According to the American Humanist Association, Monday was Church/State Separation Day. I saved their graphic for the event:
I’m sure this is a “raise awareness” kind of thing, not a celebration thing, since the state of our church/state separation sucks as long as “In God We Trust” is our national motto. I suppose we should be grateful that it isn’t worse, however, which brings me to Thanksgiving.
May I take this opportunity to wish my US readers a belated happy Thanksgiving. My husband and I spent the day with my parents, and were hoping to see my sister-in-law this weekend, but unfortunately it appears that we have to wait for Christmas to see her. She lives four hours away so seeing her is not something we get to do very often.
My husband, a full atheist (unlike me), posted this story on Facebook yesterday, and I thought it was worth including here. We had a small discussion about whether the term “godless” was a negative term, similar to “childless”, but he pointed out that the connotations are different, so it’s not a negative term.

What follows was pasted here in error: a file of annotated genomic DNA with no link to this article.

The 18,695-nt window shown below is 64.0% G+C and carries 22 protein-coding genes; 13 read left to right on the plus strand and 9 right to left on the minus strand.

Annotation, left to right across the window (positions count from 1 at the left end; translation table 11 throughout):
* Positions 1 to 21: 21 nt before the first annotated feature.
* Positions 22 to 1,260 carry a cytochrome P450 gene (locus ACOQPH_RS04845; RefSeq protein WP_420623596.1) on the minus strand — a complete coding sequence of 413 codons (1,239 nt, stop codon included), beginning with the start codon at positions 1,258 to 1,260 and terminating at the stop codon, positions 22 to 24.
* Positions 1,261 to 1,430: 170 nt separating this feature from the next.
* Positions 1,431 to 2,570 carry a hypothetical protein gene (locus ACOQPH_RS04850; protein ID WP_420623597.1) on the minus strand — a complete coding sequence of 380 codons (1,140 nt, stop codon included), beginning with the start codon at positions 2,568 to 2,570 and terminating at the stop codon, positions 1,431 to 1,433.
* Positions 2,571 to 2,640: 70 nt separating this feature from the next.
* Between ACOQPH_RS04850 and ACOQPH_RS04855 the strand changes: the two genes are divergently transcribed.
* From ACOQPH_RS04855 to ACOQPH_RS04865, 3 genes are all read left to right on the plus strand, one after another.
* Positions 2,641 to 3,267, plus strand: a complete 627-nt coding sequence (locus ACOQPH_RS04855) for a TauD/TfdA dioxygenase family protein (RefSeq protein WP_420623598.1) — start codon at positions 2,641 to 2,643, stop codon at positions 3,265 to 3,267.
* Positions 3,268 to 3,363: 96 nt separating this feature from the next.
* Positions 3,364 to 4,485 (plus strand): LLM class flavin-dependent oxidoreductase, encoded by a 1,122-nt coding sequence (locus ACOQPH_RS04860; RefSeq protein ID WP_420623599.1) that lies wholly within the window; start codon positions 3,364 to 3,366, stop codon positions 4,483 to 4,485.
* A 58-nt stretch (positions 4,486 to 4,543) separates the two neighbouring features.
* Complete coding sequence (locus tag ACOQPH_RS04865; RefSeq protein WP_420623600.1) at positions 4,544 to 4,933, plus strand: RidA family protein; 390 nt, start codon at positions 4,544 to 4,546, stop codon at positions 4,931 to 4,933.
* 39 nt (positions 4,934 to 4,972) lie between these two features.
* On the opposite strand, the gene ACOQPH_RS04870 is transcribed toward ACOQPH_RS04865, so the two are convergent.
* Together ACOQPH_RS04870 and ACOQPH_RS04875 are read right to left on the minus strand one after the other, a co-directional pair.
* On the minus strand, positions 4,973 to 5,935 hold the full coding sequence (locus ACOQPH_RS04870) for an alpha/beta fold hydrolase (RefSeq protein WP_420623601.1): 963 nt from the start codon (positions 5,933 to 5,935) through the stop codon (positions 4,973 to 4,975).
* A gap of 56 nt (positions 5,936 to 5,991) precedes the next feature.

Somewhere in the mess that is this house, I have a copy of the book “Living in Gratitude: A Journey That Will Change Your Life.” It’s a program to establish a daily gratitude practice, month by month, for an entire year, which I tried and failed to do. Maybe, like my friend at Melting-Pot Dharma, I resent it when it becomes an obligation, something that I have to do. Ideally, there’s nothing wrong with stopping for a moment, or a day, and being grateful for what you have. Should we as a culture mandate that everyone stop on the same day and give thanks to the god or gods of your choosing? Maybe not.